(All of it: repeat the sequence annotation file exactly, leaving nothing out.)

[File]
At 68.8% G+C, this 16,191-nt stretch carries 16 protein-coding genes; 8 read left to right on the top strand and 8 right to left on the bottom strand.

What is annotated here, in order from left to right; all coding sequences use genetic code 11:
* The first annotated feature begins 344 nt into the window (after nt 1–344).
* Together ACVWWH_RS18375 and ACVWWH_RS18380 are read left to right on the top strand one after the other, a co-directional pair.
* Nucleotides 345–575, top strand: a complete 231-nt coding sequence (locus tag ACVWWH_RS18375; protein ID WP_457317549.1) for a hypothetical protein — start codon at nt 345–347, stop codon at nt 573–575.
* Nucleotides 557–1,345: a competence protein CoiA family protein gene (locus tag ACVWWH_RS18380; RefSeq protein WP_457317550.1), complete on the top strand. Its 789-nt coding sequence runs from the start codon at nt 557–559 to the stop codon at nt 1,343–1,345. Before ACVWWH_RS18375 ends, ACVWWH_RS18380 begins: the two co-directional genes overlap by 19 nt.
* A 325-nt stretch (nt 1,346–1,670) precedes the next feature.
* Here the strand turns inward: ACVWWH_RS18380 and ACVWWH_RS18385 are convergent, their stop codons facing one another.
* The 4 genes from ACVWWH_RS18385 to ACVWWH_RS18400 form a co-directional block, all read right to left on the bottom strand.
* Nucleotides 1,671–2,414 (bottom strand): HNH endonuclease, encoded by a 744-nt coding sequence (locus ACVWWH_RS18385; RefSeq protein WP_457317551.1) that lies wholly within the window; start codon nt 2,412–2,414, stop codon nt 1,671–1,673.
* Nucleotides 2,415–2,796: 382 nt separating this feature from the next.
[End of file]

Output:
At 68.8% G+C, this 16,191-nt stretch carries 16 protein-coding genes; 8 read left to right on the top strand and 8 right to left on the bottom strand.

What is annotated here, in order from left to right; all coding sequences use genetic code 11:
* The first annotated feature begins 344 nt into the window (after nt 1–344).
* Together ACVWWH_RS18375 and ACVWWH_RS18380 are read left to right on the top strand one after the other, a co-directional pair.
* Nucleotides 345–575, top strand: a complete 231-nt coding sequence (locus tag ACVWWH_RS18375; protein ID WP_457317549.1) for a hypothetical protein — start codon at nt 345–347, stop codon at nt 573–575.
* Nucleotides 557–1,345: a competence protein CoiA family protein gene (locus tag ACVWWH_RS18380; RefSeq protein WP_457317550.1), complete on the top strand. Its 789-nt coding sequence runs from the start codon at nt 557–559 to the stop codon at nt 1,343–1,345. Before ACVWWH_RS18375 ends, ACVWWH_RS18380 begins: the two co-directional genes overlap by 19 nt.
* A 325-nt stretch (nt 1,346–1,670) precedes the next feature.
* Here the strand turns inward: ACVWWH_RS18380 and ACVWWH_RS18385 are convergent, their stop codons facing one another.
* The 4 genes from ACVWWH_RS18385 to ACVWWH_RS18400 form a co-directional block, all read right to left on the bottom strand.
* Nucleotides 1,671–2,414 (bottom strand): HNH endonuclease, encoded by a 744-nt coding sequence (locus ACVWWH_RS18385; RefSeq protein WP_457317551.1) that lies wholly within the window; start codon nt 2,412–2,414, stop codon nt 1,671–1,673.
* Nucleotides 2,415–2,796: 382 nt separating this feature from the next.